Sometimes it can be useful or fun to add a subtle effect like a “vignette border” to your shot, to draw attention to the center of the frame. For a square crop image like this one, that was the case. In Figure 6, I have chosen the “Lens 2” Vignette preset and made minor adjustments to its settings. Also shown is the “Photographic 1” preset for Levels and Curves. I don’t always need to use the Curves to get a finished result, but here you can see the nature of the setting, as it basically applied a standard S-curve to my shot, making it a bit more “contrasty.”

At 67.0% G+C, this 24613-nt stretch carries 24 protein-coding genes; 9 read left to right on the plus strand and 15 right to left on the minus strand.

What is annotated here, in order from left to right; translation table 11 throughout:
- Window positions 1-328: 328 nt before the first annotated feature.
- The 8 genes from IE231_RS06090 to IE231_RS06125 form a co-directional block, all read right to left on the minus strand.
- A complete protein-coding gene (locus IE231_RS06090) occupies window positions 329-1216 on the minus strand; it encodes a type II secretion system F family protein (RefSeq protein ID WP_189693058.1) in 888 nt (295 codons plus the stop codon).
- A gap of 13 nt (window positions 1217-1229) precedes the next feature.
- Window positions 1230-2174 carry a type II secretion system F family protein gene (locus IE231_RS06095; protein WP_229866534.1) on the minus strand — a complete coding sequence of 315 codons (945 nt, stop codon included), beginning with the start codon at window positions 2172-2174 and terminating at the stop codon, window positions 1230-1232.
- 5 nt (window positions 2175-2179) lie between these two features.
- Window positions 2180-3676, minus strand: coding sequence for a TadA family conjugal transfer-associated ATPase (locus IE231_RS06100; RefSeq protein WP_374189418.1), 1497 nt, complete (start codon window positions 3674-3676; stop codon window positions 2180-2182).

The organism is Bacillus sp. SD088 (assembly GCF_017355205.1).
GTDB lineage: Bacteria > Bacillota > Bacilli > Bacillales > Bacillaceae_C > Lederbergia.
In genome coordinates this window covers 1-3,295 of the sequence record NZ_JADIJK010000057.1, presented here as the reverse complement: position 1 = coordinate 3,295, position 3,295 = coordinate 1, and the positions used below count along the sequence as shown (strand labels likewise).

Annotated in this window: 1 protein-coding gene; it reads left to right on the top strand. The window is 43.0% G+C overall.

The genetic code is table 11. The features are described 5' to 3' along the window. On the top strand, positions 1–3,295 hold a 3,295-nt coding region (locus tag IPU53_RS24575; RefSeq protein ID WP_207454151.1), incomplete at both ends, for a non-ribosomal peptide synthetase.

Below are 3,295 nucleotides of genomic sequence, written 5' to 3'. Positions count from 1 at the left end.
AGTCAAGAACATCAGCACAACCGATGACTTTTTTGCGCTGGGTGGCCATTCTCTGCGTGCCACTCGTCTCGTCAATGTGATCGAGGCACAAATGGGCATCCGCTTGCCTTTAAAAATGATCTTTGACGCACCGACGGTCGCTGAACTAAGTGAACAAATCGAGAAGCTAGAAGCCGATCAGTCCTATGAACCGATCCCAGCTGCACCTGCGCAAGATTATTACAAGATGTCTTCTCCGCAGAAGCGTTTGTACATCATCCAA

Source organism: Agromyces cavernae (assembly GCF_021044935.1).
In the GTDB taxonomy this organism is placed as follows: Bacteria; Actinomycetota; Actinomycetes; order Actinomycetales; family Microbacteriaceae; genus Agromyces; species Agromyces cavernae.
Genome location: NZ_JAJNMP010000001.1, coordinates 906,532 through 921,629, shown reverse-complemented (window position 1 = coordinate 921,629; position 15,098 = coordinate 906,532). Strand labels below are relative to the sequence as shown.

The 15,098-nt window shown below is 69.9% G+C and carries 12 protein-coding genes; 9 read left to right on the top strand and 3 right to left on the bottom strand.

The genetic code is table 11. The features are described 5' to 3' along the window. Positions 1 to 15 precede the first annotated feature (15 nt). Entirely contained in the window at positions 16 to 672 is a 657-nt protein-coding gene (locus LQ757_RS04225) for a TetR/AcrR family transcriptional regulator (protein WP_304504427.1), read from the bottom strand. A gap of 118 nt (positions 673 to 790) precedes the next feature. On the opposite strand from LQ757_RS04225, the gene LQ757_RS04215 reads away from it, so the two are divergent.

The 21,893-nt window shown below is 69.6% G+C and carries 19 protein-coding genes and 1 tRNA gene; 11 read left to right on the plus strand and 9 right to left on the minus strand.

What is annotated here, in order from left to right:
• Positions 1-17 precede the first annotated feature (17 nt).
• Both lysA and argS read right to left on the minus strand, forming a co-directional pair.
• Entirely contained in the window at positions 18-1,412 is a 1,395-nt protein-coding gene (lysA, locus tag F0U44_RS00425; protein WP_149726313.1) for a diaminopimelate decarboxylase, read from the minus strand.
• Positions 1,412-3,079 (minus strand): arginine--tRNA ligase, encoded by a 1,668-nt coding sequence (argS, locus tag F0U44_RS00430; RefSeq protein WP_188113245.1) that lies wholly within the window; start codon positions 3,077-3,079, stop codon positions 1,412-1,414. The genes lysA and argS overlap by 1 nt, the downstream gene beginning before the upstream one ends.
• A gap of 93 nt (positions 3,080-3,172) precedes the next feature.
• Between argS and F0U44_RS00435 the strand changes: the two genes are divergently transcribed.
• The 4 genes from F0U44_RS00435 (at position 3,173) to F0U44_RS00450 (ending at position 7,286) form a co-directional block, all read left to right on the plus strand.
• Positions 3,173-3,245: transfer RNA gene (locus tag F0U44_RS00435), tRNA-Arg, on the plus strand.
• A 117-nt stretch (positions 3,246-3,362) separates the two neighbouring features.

Figure 6 Adding finishing adjustments, like a subtle vignette to darken up the corners, can improve the look of your photographs.
When you’re finished making adjustments, click the OK button (bottom-right of UI), and your new HDR image will be saved into the same folder from which your raw files originated. If you access HDR Efex Pro from the Photoshop Filter menu, the image will open in Photoshop. Once you try it out, you should be up and running in HDR Efex quickly; I think you’ll agree that it is a simple but powerful workflow. At the time of this writing, a free demo version was available from Nik Software.